Banco Delta Asia in Macau was blacklisted in 2005 on suspicion of handling North Korea's counterfeit notes Source: AFP

Banco Delta Asia in Macau was blacklisted in 2005 on suspicion of handling North Korea's counterfeit notes Source: AFP

SEOUL: North Korea is rushing to withdraw money from its overseas bank accounts after the United Nations imposed financial and other sanctions for its nuclear test, a report said Wednesday.
South Korea's Dong-A Ilbo newspaper, quoting sources in Beijing, said the North had begun withdrawing funds from accounts in Macau and elsewhere for fear they would be frozen.
The paper said funds were being pulled out of almost all the communist state's foreign accounts held either by individuals or trading firms. It gave no details.
The National Intelligence Service was not immediately available for comment.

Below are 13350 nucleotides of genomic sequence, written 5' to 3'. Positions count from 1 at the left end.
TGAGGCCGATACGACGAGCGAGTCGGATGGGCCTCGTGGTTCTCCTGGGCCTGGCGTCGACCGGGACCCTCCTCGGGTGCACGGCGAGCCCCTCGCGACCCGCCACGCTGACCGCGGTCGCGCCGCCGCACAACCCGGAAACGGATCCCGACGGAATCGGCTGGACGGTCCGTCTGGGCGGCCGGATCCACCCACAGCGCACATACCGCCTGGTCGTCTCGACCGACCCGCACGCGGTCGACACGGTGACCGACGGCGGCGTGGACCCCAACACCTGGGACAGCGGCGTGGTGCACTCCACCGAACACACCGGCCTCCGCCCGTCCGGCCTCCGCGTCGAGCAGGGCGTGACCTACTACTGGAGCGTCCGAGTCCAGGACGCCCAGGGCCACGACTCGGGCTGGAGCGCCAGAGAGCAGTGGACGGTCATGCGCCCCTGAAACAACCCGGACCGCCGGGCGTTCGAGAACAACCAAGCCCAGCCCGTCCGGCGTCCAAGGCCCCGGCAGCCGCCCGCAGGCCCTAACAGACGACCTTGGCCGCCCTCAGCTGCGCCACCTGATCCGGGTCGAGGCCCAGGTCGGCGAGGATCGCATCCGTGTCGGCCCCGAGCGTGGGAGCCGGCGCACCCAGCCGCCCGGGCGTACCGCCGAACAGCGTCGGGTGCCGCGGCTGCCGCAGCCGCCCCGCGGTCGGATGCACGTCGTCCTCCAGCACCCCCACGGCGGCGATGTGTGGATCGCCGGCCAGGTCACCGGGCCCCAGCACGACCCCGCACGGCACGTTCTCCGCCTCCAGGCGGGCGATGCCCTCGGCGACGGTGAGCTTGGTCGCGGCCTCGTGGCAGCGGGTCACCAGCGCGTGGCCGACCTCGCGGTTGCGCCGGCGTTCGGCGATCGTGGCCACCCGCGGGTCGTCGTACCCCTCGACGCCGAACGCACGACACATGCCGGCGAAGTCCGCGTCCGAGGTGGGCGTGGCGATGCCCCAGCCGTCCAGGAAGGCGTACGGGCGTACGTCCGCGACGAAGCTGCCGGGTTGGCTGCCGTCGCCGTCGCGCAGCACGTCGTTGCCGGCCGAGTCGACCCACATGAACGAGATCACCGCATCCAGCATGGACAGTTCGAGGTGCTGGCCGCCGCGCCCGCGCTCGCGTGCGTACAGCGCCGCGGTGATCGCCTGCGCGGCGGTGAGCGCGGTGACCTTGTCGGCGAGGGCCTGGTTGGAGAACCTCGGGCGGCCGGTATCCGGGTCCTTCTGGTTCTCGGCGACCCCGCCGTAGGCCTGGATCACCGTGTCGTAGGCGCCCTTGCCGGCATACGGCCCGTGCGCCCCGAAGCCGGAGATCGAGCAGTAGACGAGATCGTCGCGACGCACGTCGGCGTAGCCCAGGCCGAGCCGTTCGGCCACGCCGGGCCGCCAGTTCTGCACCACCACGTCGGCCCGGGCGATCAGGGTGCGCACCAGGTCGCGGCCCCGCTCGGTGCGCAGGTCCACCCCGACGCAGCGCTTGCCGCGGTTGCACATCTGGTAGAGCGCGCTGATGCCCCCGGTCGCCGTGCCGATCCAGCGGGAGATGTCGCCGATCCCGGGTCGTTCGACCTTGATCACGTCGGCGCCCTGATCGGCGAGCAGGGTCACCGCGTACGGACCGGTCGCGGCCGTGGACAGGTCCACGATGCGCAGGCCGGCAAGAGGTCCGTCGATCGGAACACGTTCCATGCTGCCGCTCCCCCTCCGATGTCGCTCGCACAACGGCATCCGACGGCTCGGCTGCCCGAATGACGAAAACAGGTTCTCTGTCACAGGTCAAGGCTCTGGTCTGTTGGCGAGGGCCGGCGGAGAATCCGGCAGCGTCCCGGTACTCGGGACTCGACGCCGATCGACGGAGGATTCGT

Security Council Resolution 1874 passed last Friday calls on UN member states to expand sanctions first imposed on the North after its initial nuclear test in 2006.
It calls for tougher cargo inspections, a tighter arms embargo and new targeted financial restrictions to choke off revenue for Pyongyang's nuclear and missile sectors.
Last week, before the resolution was passed, South Korea's Chosun Ilbo newspaper said Seoul had given Washington details of 10-20 bank accounts held by North Koreans in China, Switzerland and elsewhere.
It said the accounts were suspected of being used for transactions related to counterfeiting, drug dealing and money laundering.
In 2005 the US Treasury Department blacklisted Macau's Banco Delta Asia (BDA) on suspicion of money-laundering and handling North Korea's counterfeit notes.
The move effectively froze Pyongyang's access to some 25 million dollars in BDA and led other nations to cut off financial dealings with the North.
The US freed the BDA funds in 2007 amid progress on a six-nation nuclear disarmament pact, which has now effectively collapsed.